From the blog.

Managing Digital Racket
The more I tune out, the less I miss it. But that has presented me with some complex choices for a nuanced approach to curb
Complexity – My Friend, My Enemy
Over my years of network engineering, I've learned that the fewer features you can implement while still achieving a business goal, the better. Why? Fewer

NMC DOiT Vol.2 Scenario 7 Day 4-4 – RIPng Unequal-Cost Load-Balancing

227 Words. Plan about 1 minute(s) to read this.

I wasn’t going to blog about this scenario anymore, but this one issue is so freaky, I just have to. The scenario asked for RIPng to load-balance IPv6 traffic over the ethernet and serial links in a 2:1 ratio. So, for every packet routed over the serial, 2 would go over the ethernet link. My brain pondered this, and after maybe 3 seconds of contemplation, I didn’t even try to figure it out. I didn’t know of any feature that would allow me to do anything other than equal-cost load-balancing, so I skipped right to the answer key. And, in truth, there is no such thing other than equal-cost load-balancing. This is one of those “think outside the box” solutions.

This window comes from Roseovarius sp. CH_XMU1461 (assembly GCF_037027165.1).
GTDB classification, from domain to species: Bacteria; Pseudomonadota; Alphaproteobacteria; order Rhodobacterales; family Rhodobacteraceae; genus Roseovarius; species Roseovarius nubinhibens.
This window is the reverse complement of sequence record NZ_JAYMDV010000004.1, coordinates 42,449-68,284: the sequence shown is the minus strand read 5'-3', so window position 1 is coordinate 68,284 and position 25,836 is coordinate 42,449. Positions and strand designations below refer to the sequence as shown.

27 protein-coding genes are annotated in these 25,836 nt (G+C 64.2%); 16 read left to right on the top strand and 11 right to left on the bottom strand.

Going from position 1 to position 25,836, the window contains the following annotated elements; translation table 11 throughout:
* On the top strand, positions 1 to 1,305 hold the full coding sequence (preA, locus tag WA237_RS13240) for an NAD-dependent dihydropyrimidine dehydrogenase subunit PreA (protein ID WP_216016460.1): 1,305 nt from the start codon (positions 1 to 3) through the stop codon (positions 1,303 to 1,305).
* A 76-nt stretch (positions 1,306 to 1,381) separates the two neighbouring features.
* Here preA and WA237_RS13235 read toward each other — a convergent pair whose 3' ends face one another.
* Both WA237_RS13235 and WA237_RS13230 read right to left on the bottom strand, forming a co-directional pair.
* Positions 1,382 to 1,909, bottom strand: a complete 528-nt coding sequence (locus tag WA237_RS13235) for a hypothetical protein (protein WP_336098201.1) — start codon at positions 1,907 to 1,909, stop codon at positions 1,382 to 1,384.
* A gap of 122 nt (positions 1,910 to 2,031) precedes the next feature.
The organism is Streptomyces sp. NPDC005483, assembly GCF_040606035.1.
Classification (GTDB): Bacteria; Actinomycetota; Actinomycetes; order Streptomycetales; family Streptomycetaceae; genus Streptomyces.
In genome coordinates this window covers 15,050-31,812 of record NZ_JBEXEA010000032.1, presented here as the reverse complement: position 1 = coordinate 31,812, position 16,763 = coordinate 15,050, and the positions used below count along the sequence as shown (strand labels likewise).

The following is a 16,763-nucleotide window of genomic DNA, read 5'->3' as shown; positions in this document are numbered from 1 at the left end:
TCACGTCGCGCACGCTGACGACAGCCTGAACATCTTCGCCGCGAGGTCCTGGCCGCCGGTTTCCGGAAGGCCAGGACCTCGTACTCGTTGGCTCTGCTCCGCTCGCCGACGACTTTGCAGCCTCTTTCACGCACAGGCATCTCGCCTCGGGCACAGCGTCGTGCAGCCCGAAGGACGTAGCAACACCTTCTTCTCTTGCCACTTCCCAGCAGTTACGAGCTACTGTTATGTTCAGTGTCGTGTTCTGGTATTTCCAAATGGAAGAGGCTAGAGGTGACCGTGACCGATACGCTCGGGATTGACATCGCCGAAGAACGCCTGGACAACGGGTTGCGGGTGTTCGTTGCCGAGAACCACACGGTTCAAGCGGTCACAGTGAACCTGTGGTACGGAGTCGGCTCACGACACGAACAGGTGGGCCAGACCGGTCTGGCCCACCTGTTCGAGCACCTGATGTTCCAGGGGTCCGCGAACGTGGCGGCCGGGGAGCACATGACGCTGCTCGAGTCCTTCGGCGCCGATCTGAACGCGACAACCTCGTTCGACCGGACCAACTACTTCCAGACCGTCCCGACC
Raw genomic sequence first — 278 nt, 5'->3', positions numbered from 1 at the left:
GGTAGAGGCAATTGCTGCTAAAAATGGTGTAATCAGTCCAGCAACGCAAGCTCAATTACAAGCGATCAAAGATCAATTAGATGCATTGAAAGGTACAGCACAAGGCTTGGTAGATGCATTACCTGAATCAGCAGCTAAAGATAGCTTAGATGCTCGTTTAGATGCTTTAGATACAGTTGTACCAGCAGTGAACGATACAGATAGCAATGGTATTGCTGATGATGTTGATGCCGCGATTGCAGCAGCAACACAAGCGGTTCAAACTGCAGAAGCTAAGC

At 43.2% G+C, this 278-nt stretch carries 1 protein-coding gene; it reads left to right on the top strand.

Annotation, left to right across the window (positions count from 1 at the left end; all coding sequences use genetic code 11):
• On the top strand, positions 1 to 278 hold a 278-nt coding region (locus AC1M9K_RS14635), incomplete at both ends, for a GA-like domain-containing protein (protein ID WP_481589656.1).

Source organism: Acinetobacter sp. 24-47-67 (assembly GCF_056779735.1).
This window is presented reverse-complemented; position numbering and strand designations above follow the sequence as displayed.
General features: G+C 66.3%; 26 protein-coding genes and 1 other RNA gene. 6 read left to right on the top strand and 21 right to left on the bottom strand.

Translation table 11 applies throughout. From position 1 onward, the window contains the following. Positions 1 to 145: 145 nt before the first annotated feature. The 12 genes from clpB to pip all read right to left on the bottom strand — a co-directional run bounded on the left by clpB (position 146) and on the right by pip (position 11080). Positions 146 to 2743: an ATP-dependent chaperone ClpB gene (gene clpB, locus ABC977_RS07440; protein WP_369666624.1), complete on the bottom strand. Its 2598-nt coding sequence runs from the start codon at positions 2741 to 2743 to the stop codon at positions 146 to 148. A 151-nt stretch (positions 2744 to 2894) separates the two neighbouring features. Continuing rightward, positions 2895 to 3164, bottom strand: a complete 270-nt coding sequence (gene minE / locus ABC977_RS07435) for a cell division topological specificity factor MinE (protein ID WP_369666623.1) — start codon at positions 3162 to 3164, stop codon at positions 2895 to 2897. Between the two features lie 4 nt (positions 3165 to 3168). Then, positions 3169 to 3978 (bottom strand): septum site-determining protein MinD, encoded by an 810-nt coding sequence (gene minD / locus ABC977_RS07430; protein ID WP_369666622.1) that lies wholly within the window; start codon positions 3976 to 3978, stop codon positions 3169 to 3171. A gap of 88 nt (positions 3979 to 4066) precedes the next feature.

The answer is to create a tunnel that goes over the ethernet link, run RIPng over it, and tweak the metric with “metric-offset” so that the tunnel comes up as an equal-cost path along with the ethernet and serial. So, RIP will think it has 3 paths – the tunnel, the ethernet, and the serial. 1 packet will go over the ethernet encapsulated as a tunnel packet. 1 will go over ethernet natively. 1 will go over serial. Thus, a 2:1 ratio in favor of the ethernet.

If I ever saw someone trying to put this into production on my network at work, I’d kill them outright, and wouldn’t feel bad about having done so.